Did you felt the pinch at the pump as the new gas tax came into effect this month?
The 12 cent-per-gallon excise tax on gasoline is now up to 41.74 cents a gallon. But depending on where you gas up, prices vary greatly.
Apps like Gas Buddy — plug in a ZIP code and find the cheapest gas in your area — showed variations as great as $3.29 in a gallon in Corona del Mar, $3.09 in Huntington Beach and $3.45 in Irvine.
Searching for gas online before you fill up can save some money, but that still doesn't take the sting out of why we're paying more.
Carl DeMaio, chairman of Reform California, who I wrote about Sept. 20, continues to make headway with his statewide signature campaign to repeal the gas and vehicle taxes approved in Sacramento without voter approval.
"Our Gas Tax Repeal Initiative will overturn the gas tax, and politicians will not be able to interfere with it because it is a Constitutional amendment being placed on the November 2018 ballot," DeMaio wrote Tuesday to supporters. "That has been the plan, and the timetable since Day One of the campaign."
DeMaio's signature drive begins Nov. 27, and you'll be able to sign it at reformcalifornia.org
I don't know about you, but I'm getting pretty tired of politicians reaching in my wallet without regard, which is why I'm not thrilled either with the recent proposal to increase water rates by the Mesa Water District Board — to the tune of 5% a year for the next five years.
That's a 25% increase, which is outrageous considering the water board gave itself a 10% pay increase in April.
Board members went from $240 per meeting to $264. Members are limited to a maximum compensation of up to 10 meetings per month, not a bad gig for a part-time position when you consider their per diem, plus health insurance compensation.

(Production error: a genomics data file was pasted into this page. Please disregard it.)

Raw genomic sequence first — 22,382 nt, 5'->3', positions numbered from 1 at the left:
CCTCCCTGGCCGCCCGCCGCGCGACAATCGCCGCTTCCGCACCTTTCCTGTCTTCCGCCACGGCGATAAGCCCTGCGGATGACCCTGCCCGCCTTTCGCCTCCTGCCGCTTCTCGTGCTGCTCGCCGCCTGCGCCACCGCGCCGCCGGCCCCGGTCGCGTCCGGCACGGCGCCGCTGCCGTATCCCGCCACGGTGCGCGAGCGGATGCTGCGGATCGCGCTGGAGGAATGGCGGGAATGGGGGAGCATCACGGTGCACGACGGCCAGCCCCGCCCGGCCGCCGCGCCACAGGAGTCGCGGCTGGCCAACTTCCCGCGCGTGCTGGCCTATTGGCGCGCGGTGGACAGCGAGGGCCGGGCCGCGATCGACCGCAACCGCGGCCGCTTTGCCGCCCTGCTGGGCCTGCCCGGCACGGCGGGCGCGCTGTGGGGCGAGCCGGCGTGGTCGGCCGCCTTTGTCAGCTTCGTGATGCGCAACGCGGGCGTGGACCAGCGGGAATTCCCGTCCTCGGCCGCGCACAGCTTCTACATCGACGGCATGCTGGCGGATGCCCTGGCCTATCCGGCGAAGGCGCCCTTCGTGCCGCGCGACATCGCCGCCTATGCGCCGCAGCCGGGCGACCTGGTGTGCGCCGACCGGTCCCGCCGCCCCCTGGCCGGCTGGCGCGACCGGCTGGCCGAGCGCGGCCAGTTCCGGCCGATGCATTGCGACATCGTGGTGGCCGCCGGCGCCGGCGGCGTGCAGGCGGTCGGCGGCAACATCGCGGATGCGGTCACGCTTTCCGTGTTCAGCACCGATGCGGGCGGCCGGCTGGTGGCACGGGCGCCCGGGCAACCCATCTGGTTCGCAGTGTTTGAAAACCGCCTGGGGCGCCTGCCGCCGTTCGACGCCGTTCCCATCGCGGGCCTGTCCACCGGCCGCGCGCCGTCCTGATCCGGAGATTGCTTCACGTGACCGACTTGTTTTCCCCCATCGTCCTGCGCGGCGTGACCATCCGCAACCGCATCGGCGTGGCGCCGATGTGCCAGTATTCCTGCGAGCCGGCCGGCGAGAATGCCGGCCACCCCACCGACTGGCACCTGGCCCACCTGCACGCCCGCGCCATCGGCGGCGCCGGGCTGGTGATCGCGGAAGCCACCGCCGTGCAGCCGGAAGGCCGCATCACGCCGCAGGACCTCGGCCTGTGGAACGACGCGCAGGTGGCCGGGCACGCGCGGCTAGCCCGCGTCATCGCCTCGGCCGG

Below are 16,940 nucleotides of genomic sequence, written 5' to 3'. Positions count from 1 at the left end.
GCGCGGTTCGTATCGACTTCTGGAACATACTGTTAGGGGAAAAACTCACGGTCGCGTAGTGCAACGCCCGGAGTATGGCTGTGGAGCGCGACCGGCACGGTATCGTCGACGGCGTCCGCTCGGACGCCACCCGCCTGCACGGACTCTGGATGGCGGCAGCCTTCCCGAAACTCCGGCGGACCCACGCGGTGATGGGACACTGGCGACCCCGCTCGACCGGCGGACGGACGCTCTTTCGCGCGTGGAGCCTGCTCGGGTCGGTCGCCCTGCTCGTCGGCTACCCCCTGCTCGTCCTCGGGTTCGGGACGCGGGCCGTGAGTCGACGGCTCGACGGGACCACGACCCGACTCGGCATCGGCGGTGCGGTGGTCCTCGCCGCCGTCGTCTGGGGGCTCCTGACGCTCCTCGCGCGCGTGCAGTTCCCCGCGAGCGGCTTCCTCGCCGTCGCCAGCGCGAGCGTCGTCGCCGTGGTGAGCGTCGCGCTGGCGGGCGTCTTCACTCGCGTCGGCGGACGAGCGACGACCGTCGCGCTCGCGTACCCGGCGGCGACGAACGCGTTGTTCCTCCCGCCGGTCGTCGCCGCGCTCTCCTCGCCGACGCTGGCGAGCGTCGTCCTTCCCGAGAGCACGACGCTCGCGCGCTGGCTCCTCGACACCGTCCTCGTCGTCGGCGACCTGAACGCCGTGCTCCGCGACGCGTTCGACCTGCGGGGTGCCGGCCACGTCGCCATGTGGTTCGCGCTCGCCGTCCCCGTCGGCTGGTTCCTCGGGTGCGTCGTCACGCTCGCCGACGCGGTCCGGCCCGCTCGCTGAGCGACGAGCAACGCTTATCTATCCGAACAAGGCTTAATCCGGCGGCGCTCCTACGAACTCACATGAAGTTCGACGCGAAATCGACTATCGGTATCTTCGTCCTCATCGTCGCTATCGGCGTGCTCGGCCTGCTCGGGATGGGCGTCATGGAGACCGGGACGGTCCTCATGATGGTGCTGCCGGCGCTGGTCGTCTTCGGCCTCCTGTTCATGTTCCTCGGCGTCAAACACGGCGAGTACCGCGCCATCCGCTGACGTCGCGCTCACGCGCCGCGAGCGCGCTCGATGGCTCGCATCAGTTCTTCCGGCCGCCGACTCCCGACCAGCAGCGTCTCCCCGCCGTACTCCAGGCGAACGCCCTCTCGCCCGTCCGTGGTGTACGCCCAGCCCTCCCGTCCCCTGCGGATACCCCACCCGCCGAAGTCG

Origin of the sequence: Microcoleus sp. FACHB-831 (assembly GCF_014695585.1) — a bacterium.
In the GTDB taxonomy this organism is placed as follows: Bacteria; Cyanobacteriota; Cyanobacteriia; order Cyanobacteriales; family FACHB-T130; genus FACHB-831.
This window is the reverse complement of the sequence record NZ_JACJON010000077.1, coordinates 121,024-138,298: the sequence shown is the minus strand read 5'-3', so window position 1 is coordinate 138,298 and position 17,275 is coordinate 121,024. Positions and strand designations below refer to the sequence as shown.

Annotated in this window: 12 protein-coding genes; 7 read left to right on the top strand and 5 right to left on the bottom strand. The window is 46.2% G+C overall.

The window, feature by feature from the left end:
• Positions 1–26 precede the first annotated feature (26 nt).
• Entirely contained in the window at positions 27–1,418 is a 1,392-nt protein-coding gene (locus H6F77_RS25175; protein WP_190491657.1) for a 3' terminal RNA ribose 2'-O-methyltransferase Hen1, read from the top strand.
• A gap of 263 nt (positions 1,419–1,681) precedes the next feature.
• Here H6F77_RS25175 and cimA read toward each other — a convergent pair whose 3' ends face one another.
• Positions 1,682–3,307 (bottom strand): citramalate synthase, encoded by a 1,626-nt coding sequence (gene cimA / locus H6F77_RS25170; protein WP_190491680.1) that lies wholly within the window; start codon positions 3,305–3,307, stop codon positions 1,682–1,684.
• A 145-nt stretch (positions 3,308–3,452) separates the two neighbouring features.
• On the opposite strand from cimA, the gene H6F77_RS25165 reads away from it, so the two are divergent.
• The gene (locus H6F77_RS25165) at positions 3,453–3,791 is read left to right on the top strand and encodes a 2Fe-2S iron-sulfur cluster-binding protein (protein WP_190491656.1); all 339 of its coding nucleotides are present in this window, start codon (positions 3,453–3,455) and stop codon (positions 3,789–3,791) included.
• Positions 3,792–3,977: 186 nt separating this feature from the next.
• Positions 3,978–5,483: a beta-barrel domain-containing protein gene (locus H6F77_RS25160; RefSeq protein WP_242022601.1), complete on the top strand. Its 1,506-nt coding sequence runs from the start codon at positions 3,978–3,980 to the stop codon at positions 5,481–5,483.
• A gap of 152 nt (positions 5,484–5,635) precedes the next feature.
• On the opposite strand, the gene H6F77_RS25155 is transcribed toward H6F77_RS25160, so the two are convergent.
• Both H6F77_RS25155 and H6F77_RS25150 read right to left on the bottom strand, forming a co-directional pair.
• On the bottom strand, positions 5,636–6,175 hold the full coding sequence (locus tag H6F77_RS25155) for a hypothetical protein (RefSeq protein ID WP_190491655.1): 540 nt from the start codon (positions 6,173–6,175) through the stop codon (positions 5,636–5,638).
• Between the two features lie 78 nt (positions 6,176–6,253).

Looking at the Mesa Water District website, I found compensation information for 2016.
Board President James Atkinson earned $25,920 in per diem pay and $16,800 for health insurance; Vice President Fred Bockmiller, $22,320 in per diems and $16,683.96 for insurance; Board member James Fisler, $28,800 in per diems and $10,074.96 for insurance; and board member Shawn Dewane, $20,160 in per diems and $16,800 for insurance.
There was no information on 2017 board member Marice DePasquale, but her predecessor Ethan Temianka received $26,400 in per diem pay and $10,074.96 in insurance benefits in 2016.
Dewane was a guest on the KOCI radio show Stu News Sunday with Tom Johnson. I'm also weekly contributor but wasn't in the studio for the interview.
Listening at home I considered Dewane's comments public relations spin justifying the rate increase. Dewane touted to Johnson how revenues at Mesa Water were down, as residents were pro-active in cutting water usage during the drought. Since operating costs remained the same, there's a need now to increase rates, he said.
I find it irritatingly arrogant that instead of rewarding the public for reacting responsibly, Mesa Water would pick the public's pockets rather than its own.
Dewane never offered a cost-cutting solution to compensate for the revenue downturn, only rate increases.
If the public's using less water, why not look for administrative savings?
Are we to believe within this bureaucracy there's no fat?
I've never met a government bureaucracy that couldn't use to lose some weight!
How about board members start with not giving themselves a 10% increase in compensation months before asking the public for an increase?
Back in 2014 I wrote an article about how there's no sweeter deal than getting yourself elected to a water board. I found there's little oversight and no term limits.
Voters traditionally don't pay attention to these elections. I was just as guilty as the next person.
But now I am, and so should you.
The next Mesa Water District Board meeting is at 6 p.m. Thursday at 1965 Placentia Ave., Costa Mesa. The public can — and should — weigh in on the rate increases.